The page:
1907 – Jay N. Ostrander v. the State of New York. Mr. Ostrander sues the state for damages caused by overflow of the Feeder Canal and is awarded $240.00 in damages.

1900/1920 – Charles Green hired by New York State as gate tender. Gate tenders were responsible for opening and closing gates to control flow in Canal.

1903 – Feeder is dredged for first time, with dirt being used to build up feeder road to help prevent overflow.

1914/1915 – Feeder dredged for second time.

 

1919 – L. C. Hulburd, senior assistant engineer recommends abandonment of all portions of the feeder from Tonawanda Creek to the Barge canal right-of way, because there is no means of discharge of feeder water into the Barge Canal. This ends the era of the Tonawanda Feeder as a water supply for the Barge Canal.

 

1919/1925 – The Canal functions in a somewhat diminished capacity do to the need of the Olmsted Mills in Shelby, Medina Union Mills, S. A. Cooke Company and the Western N.Y. Utilities Co., all of Medina. This need for continuing the water supply was weighted against high maintenance costs and claims for damages by land owners along the canal. At this the state deemed it reasonable that the village of Medina should take on responsibility for maintenance costs associated with their need for water supply. This led to the abandonment of the canal.

 

 

1928 – The dam on the Tonawanda Creek is permanently removed.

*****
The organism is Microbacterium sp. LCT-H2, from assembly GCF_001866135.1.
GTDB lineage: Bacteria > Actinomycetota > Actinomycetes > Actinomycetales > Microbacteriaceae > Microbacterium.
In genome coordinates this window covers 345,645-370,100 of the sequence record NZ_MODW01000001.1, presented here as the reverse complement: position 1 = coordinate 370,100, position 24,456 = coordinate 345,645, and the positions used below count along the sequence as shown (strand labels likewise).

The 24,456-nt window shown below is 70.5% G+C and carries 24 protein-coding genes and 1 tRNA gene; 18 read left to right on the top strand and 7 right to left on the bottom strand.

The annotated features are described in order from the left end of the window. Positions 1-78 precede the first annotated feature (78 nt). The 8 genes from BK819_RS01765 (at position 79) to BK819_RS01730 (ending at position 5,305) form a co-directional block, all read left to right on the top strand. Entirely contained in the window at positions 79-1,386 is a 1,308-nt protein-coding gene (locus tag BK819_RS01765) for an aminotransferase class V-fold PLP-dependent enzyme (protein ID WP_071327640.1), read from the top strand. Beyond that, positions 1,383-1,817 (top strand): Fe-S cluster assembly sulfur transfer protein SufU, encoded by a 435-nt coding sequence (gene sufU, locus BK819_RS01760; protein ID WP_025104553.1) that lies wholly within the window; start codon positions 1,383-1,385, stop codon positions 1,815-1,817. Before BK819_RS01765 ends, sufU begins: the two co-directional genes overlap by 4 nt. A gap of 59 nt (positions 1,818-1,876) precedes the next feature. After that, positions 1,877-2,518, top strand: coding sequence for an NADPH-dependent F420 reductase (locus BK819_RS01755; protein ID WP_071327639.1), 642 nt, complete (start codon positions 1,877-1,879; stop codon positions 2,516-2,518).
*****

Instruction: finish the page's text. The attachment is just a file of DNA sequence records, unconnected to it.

1925/1965 – The Feeder area north of Lewiston Road was pretty much abandoned while the area south of Lewiston Road was actively farmed.

 

1958 – On May 19, 1958 the federal government established the Oak Orchard National Wildlife Refuge, using funds from the sale of Migratory Bird Conservation Stamps, or “Duck Stamps”. To avoid confusion with the neighboring Oak Orchard State Wildlife Management Area, the Refuge was renamed Iroquois National Wildlife Refuge in 1964. This was the land north of Lewiston Road. Early management of the Refuge saw the construction of impoundments to create four major pools with water levels being controlled by sections of the historic Feeder Canal.

 

1965 – New York State purchases the entire area south of Lewiston Road for a Wildlife Management Area.  

 

1824/Present – The canal provided a variety of recreational opportunities including fishing, swimming and ice skating for area residents.

 

2012 – Historical marker dedicated.

 

 

 

 

 

 

 

 

 

 

School District Meeting

Interesting little post from 1839 minutes of school district #8 commonly known as The Red Schoolhouse.

“At a meeting of the freeholders and inhabitants of school district number 8 in th town of Alabama held pursuant to adjournment at the school room on the 8th November 1838.

Augustus Warren was chosen moderator and Donald Fraser was present as clerk.

1st Resolve unanimously that Harper’s Library of fifty volumes be accepted of for a school library.

2nd Resolve unanimously that Augustus Warren be the librarian till the next annual meeting.

3rd Resolve unanimously that no person shall take but one book at a time which shall be returned in four weeks from the time it was taken out of the library.

4th Resolve unanimously that any person drawing a book shall for damaging a leaf pay a fine not less than three cents nor over twelve and a half cents.

5th Resolve unanimously that the fine’s be appropriated to purchase library books.

6th Resolve unanimously that any person for not returning a book in the four weeks from the time it is taken out shall pay four cents and for every additional week one cent per week.

7th Resolve unanimously that Edwin J. Parker serve as collector for the ensuing year.

8th Resolve unanimously that this meeting be dissolved.”

Augustus Warren, Moderator – Donald Fraser, Clerk

ALABAMA RESIDENTS SUPPORT OUR NATIVE AMERICAN NEIGHBORS